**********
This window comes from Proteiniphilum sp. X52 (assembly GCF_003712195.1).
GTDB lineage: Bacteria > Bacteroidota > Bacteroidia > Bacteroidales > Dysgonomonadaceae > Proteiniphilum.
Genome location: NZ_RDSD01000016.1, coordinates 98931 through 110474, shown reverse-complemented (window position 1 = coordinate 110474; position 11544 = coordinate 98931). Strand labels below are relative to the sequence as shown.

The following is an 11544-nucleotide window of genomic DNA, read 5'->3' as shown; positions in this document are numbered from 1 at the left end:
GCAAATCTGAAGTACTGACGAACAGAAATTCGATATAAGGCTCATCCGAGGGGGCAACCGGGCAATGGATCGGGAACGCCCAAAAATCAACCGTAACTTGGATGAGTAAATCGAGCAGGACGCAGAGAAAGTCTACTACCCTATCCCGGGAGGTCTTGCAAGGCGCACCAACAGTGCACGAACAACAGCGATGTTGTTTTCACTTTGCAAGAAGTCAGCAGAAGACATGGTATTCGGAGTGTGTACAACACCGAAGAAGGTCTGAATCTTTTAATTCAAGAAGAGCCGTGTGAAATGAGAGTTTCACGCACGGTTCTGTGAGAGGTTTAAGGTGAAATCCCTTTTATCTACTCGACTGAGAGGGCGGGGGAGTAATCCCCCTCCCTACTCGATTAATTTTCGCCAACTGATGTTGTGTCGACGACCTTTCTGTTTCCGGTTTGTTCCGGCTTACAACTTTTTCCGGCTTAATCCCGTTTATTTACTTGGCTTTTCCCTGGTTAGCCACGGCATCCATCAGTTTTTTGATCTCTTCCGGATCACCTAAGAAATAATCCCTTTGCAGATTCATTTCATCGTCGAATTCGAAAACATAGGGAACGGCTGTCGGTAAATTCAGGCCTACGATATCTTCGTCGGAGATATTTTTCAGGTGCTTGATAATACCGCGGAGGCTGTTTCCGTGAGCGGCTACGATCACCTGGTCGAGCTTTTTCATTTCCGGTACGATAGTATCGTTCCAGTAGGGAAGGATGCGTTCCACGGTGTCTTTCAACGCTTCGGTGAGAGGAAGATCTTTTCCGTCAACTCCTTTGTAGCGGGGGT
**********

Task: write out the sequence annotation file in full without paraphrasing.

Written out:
This window comes from Proteiniphilum sp. X52 (assembly GCF_003712195.1).
GTDB lineage: Bacteria > Bacteroidota > Bacteroidia > Bacteroidales > Dysgonomonadaceae > Proteiniphilum.
Genome location: NZ_RDSD01000016.1, coordinates 98931 through 110474, shown reverse-complemented (window position 1 = coordinate 110474; position 11544 = coordinate 98931). Strand labels below are relative to the sequence as shown.

The following is an 11544-nucleotide window of genomic DNA, read 5'->3' as shown; positions in this document are numbered from 1 at the left end:
GCAAATCTGAAGTACTGACGAACAGAAATTCGATATAAGGCTCATCCGAGGGGGCAACCGGGCAATGGATCGGGAACGCCCAAAAATCAACCGTAACTTGGATGAGTAAATCGAGCAGGACGCAGAGAAAGTCTACTACCCTATCCCGGGAGGTCTTGCAAGGCGCACCAACAGTGCACGAACAACAGCGATGTTGTTTTCACTTTGCAAGAAGTCAGCAGAAGACATGGTATTCGGAGTGTGTACAACACCGAAGAAGGTCTGAATCTTTTAATTCAAGAAGAGCCGTGTGAAATGAGAGTTTCACGCACGGTTCTGTGAGAGGTTTAAGGTGAAATCCCTTTTATCTACTCGACTGAGAGGGCGGGGGAGTAATCCCCCTCCCTACTCGATTAATTTTCGCCAACTGATGTTGTGTCGACGACCTTTCTGTTTCCGGTTTGTTCCGGCTTACAACTTTTTCCGGCTTAATCCCGTTTATTTACTTGGCTTTTCCCTGGTTAGCCACGGCATCCATCAGTTTTTTGATCTCTTCCGGATCACCTAAGAAATAATCCCTTTGCAGATTCATTTCATCGTCGAATTCGAAAACATAGGGAACGGCTGTCGGTAAATTCAGGCCTACGATATCTTCGTCGGAGATATTTTTCAGGTGCTTGATAATACCGCGGAGGCTGTTTCCGTGAGCGGCTACGATCACCTGGTCGAGCTTTTTCATTTCCGGTACGATAGTATCGTTCCAGTAGGGAAGGATGCGTTCCACGGTGTCTTTCAACGCTTCGGTGAGAGGAAGATCTTTTCCGTCAACTCCTTTGTAGCGGGGGT